Real estate has traditionally been considered an investment for large investors due to its capital-intensive nature. In more modern fund structures, however, ownership can be broken into more digestible portions that require lower commitment sizes.
Large institutional investors – such as sovereign wealth funds, pension funds, and insurance companies – continue to underpin the real estate investor base. The low-risk, stable, income-yielding nature of real estate is a good match for these investor types, as an investment typically offers capital preservation and regular pay-outs, two key requirements. Due to the assets at their disposal, large investors can generally invest in a fund structure, co-invest with GPs, or make direct investments. This therefore allows them to take on entire portfolios of office blocks, logistics parks, and student housing.
Investors such as wealth managers and family offices also seek direct ownership of properties, although their smaller AUM means they also turn to funds – both to diversify and to access assets that would be otherwise out of reach.
From a portfolio perspective, real estate can help achieve diversification and hedge a portfolio against inflation. A real estate asset is not highly correlated to traditional assets traded on the stock markets. Here we summarize the key reasons why real estate is attractive for investors:
- Reliable income stream/dividend yield
Properties generate monthly or quarterly rental income for their owners, which provides a valuable and reliable stream of cash. This income, also known as dividend yield, usually provides 3-5% annual return to investors and is the focus of core and open-ended funds. In assessing the level of potential income, investors and managers rely on a metric known as ‘capitalization rate’ (cap rate for short).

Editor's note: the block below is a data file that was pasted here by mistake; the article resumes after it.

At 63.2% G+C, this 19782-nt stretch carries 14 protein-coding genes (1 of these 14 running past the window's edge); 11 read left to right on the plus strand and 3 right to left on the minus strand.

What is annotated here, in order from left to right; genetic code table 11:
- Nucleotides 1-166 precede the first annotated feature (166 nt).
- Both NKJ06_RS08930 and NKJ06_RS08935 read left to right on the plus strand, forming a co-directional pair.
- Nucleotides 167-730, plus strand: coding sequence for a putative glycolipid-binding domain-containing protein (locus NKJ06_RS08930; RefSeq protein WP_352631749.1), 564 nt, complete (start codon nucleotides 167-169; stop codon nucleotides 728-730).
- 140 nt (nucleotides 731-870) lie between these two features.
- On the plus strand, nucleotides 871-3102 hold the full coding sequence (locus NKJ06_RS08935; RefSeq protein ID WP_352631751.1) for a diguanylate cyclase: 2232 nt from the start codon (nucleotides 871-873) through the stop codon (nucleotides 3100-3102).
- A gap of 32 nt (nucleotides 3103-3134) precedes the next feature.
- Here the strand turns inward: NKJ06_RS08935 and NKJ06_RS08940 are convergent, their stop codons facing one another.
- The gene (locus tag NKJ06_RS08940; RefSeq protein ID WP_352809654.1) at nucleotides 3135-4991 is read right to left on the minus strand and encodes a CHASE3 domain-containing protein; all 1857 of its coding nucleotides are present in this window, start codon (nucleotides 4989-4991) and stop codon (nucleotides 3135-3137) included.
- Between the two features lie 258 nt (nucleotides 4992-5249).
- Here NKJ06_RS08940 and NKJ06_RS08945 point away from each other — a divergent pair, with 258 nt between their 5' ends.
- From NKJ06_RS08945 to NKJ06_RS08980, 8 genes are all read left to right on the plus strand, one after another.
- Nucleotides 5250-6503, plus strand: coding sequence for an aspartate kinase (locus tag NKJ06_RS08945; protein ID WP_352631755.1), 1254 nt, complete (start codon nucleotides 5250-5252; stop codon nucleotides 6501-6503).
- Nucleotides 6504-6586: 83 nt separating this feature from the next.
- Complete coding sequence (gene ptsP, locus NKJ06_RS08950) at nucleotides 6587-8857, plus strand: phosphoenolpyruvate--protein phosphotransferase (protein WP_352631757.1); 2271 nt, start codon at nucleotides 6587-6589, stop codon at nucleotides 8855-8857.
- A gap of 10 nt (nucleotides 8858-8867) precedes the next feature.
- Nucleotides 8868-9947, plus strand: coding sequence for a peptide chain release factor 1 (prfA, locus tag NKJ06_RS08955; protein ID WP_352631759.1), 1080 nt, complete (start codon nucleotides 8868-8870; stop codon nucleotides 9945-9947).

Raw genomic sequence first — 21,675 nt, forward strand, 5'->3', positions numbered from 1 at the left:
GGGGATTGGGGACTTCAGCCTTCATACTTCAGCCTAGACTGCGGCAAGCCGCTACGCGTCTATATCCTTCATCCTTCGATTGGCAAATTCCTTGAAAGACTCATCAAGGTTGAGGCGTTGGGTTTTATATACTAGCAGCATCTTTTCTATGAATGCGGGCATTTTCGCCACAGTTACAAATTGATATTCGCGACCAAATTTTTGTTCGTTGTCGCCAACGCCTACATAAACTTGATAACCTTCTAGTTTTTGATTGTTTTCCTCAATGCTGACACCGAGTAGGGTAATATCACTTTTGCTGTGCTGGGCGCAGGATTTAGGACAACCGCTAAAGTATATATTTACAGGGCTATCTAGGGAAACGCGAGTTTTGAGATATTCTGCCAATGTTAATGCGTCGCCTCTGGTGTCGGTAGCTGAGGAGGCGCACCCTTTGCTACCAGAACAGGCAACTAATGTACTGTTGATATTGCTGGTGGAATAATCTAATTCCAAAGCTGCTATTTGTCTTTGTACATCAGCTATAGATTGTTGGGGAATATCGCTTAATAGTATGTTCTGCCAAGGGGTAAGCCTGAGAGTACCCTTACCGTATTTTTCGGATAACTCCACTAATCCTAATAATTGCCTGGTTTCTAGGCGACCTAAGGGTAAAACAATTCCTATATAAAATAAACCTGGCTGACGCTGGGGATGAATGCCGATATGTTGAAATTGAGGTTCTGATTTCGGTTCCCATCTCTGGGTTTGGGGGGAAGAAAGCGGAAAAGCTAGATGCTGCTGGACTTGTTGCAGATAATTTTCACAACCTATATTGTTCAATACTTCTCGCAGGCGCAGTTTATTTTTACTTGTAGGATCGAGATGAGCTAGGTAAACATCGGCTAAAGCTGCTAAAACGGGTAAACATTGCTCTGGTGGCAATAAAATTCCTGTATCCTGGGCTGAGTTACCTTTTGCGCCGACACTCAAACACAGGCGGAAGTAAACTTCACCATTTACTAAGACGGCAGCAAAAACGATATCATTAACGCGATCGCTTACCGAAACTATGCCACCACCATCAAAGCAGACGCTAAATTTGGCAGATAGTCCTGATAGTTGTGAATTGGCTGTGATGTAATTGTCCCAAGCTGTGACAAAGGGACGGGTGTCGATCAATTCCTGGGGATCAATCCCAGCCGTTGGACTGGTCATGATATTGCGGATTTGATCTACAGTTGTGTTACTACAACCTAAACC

For example, in an economic downturn, the stock market and hedge funds
may go down, but owners of office properties continue to benefit from rental income, as most tenants are locked in multi-year contracts.
Inflation is a rise in the cost of living. Housing rentals make up part of the Consumer Price Index, which is used to determine inflation. Tenancy contract rises are linked to inflation – therefore, their value rises with inflation.
Because of both qualities mentioned above, real estate acts as an effective diversification tool in an investor’s total portfolio. Investors benefit from diversification within real estate as an asset class, as it offers a wide range of strategies, property types, and geographies to choose from.